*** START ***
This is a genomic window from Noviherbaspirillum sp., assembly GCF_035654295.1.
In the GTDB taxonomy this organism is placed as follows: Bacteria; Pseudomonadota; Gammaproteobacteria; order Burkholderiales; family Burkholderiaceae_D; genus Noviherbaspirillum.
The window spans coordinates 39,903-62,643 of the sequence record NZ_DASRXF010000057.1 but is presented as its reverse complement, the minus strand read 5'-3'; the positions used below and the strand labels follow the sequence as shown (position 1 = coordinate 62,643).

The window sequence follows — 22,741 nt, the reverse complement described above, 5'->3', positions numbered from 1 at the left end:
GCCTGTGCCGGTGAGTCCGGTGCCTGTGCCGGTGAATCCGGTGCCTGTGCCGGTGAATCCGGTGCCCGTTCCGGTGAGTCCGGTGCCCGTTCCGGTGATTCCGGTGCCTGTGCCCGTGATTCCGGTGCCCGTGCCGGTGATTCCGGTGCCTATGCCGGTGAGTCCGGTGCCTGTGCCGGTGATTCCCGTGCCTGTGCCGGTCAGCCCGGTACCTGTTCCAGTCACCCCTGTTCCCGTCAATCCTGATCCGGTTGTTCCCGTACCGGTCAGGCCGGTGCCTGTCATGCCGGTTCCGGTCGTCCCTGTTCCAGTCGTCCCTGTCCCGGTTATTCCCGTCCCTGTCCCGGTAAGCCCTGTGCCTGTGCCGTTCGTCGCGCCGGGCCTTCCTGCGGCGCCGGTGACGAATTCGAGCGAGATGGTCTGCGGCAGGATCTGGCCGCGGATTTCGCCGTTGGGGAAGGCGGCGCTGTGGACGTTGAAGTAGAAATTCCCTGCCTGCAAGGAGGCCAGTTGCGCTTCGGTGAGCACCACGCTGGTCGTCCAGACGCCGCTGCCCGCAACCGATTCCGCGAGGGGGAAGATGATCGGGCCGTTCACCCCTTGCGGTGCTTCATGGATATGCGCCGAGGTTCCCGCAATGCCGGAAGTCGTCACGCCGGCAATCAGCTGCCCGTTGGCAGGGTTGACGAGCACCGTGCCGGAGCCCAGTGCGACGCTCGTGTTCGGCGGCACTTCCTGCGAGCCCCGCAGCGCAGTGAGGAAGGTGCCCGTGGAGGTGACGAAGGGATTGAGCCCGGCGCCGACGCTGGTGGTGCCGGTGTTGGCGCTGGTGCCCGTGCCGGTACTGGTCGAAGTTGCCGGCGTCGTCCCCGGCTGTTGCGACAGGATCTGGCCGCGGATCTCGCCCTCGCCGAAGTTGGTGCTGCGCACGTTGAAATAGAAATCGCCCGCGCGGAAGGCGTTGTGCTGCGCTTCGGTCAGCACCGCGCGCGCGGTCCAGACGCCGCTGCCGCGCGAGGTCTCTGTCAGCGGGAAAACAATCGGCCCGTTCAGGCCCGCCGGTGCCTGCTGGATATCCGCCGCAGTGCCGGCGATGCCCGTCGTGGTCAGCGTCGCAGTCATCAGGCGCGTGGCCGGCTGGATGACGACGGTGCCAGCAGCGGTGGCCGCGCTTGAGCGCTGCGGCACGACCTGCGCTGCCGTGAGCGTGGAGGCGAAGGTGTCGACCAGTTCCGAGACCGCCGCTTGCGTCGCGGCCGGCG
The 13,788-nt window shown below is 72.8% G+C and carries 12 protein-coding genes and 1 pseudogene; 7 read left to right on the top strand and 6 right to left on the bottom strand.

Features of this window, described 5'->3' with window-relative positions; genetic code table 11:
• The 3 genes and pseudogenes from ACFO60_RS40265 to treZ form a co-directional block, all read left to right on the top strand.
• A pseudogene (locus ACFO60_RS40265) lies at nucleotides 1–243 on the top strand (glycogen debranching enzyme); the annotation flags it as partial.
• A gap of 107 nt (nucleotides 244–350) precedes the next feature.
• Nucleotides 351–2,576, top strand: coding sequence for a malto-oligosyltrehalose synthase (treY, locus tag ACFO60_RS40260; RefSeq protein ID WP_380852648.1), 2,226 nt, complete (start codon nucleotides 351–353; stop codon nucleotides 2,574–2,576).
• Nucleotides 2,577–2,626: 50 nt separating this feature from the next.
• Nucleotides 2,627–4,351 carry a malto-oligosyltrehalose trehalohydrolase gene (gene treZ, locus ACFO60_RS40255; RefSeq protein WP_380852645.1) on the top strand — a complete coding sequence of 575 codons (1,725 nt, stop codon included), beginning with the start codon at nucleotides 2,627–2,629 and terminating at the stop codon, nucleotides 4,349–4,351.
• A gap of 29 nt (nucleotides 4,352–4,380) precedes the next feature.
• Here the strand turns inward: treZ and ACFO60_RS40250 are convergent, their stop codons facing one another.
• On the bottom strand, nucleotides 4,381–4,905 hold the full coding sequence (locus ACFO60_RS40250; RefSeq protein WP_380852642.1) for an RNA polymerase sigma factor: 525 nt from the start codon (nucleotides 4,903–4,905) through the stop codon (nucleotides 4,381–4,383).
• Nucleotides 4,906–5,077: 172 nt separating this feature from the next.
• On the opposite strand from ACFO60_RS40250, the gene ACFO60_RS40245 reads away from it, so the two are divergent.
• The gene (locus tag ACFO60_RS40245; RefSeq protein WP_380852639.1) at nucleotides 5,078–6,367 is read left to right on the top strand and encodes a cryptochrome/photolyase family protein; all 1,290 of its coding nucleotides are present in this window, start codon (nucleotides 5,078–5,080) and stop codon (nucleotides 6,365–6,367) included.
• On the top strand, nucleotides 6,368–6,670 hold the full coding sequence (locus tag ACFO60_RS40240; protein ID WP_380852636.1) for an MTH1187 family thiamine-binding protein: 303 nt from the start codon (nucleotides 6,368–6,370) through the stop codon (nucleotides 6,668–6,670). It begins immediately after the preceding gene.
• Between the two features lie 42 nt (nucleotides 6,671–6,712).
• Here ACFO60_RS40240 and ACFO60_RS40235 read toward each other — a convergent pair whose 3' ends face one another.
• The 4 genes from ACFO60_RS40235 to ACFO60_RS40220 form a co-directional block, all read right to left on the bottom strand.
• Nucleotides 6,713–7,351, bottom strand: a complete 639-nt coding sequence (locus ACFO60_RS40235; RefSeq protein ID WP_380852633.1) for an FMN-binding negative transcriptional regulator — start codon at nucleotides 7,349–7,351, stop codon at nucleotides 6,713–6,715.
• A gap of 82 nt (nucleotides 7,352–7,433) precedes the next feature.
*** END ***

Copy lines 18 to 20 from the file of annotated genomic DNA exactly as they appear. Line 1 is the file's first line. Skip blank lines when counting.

• On the opposite strand from ACFO60_RS40250, the gene ACFO60_RS40245 reads away from it, so the two are divergent.
• The gene (locus tag ACFO60_RS40245; RefSeq protein WP_380852639.1) at nucleotides 5,078–6,367 is read left to right on the top strand and encodes a cryptochrome/photolyase family protein; all 1,290 of its coding nucleotides are present in this window, start codon (nucleotides 5,078–5,080) and stop codon (nucleotides 6,365–6,367) included.
• On the top strand, nucleotides 6,368–6,670 hold the full coding sequence (locus tag ACFO60_RS40240; protein ID WP_380852636.1) for an MTH1187 family thiamine-binding protein: 303 nt from the start codon (nucleotides 6,368–6,370) through the stop codon (nucleotides 6,668–6,670). It begins immediately after the preceding gene.